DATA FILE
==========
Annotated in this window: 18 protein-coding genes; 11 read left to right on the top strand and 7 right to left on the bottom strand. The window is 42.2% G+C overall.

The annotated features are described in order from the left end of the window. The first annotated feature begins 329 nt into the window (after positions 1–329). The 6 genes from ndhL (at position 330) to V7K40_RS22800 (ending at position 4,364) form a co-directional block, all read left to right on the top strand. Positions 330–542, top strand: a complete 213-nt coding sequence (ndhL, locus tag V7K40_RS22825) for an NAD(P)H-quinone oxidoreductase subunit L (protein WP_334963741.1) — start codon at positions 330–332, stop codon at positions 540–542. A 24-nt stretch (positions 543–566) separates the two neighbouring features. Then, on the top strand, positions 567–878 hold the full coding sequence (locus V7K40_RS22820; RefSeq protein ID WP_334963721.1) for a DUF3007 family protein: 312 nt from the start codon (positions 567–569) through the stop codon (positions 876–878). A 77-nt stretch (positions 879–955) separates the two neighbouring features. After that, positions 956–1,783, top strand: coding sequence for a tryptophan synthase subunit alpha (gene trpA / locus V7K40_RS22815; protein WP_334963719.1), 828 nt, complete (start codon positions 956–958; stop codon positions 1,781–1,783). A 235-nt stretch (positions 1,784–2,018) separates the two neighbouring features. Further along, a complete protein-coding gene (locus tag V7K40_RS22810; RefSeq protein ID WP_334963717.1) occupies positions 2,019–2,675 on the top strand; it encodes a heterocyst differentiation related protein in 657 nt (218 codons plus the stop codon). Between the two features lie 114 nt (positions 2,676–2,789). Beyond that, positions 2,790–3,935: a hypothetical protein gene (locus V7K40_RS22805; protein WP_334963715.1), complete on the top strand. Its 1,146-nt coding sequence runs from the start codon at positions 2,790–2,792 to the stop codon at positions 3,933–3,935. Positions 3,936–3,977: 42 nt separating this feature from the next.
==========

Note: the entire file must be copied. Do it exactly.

Annotated in this window: 18 protein-coding genes; 11 read left to right on the top strand and 7 right to left on the bottom strand. The window is 42.2% G+C overall.

The annotated features are described in order from the left end of the window. The first annotated feature begins 329 nt into the window (after positions 1–329). The 6 genes from ndhL (at position 330) to V7K40_RS22800 (ending at position 4,364) form a co-directional block, all read left to right on the top strand. Positions 330–542, top strand: a complete 213-nt coding sequence (ndhL, locus tag V7K40_RS22825) for an NAD(P)H-quinone oxidoreductase subunit L (protein WP_334963741.1) — start codon at positions 330–332, stop codon at positions 540–542. A 24-nt stretch (positions 543–566) separates the two neighbouring features. Then, on the top strand, positions 567–878 hold the full coding sequence (locus V7K40_RS22820; RefSeq protein ID WP_334963721.1) for a DUF3007 family protein: 312 nt from the start codon (positions 567–569) through the stop codon (positions 876–878). A 77-nt stretch (positions 879–955) separates the two neighbouring features. After that, positions 956–1,783, top strand: coding sequence for a tryptophan synthase subunit alpha (gene trpA / locus V7K40_RS22815; protein WP_334963719.1), 828 nt, complete (start codon positions 956–958; stop codon positions 1,781–1,783). A 235-nt stretch (positions 1,784–2,018) separates the two neighbouring features. Further along, a complete protein-coding gene (locus tag V7K40_RS22810; RefSeq protein ID WP_334963717.1) occupies positions 2,019–2,675 on the top strand; it encodes a heterocyst differentiation related protein in 657 nt (218 codons plus the stop codon). Between the two features lie 114 nt (positions 2,676–2,789). Beyond that, positions 2,790–3,935: a hypothetical protein gene (locus V7K40_RS22805; protein WP_334963715.1), complete on the top strand. Its 1,146-nt coding sequence runs from the start codon at positions 2,790–2,792 to the stop codon at positions 3,933–3,935. Positions 3,936–3,977: 42 nt separating this feature from the next.